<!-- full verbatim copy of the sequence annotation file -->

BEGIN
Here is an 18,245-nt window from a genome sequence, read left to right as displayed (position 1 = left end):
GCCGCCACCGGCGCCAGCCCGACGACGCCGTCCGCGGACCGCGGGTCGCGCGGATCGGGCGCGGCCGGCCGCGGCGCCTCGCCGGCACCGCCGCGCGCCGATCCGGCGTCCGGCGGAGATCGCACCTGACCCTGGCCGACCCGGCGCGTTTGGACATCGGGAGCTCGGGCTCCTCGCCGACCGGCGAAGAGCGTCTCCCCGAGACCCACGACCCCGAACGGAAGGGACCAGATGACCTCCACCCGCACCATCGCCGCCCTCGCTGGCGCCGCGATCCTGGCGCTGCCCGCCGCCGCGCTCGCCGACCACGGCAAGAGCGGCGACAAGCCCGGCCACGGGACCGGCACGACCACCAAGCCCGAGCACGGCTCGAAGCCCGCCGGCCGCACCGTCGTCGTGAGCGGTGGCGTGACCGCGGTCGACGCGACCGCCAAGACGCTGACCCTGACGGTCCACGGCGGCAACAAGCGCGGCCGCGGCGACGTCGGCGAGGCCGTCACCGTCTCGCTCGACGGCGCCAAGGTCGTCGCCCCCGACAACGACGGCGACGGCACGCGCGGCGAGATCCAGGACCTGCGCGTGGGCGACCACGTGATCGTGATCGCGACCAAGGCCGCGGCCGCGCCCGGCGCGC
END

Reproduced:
Here is an 18,245-nt window from a genome sequence, read left to right as displayed (position 1 = left end):
GCCGCCACCGGCGCCAGCCCGACGACGCCGTCCGCGGACCGCGGGTCGCGCGGATCGGGCGCGGCCGGCCGCGGCGCCTCGCCGGCACCGCCGCGCGCCGATCCGGCGTCCGGCGGAGATCGCACCTGACCCTGGCCGACCCGGCGCGTTTGGACATCGGGAGCTCGGGCTCCTCGCCGACCGGCGAAGAGCGTCTCCCCGAGACCCACGACCCCGAACGGAAGGGACCAGATGACCTCCACCCGCACCATCGCCGCCCTCGCTGGCGCCGCGATCCTGGCGCTGCCCGCCGCCGCGCTCGCCGACCACGGCAAGAGCGGCGACAAGCCCGGCCACGGGACCGGCACGACCACCAAGCCCGAGCACGGCTCGAAGCCCGCCGGCCGCACCGTCGTCGTGAGCGGTGGCGTGACCGCGGTCGACGCGACCGCCAAGACGCTGACCCTGACGGTCCACGGCGGCAACAAGCGCGGCCGCGGCGACGTCGGCGAGGCCGTCACCGTCTCGCTCGACGGCGCCAAGGTCGTCGCCCCCGACAACGACGGCGACGGCACGCGCGGCGAGATCCAGGACCTGCGCGTGGGCGACCACGTGATCGTGATCGCGACCAAGGCCGCGGCCGCGCCCGGCGCGC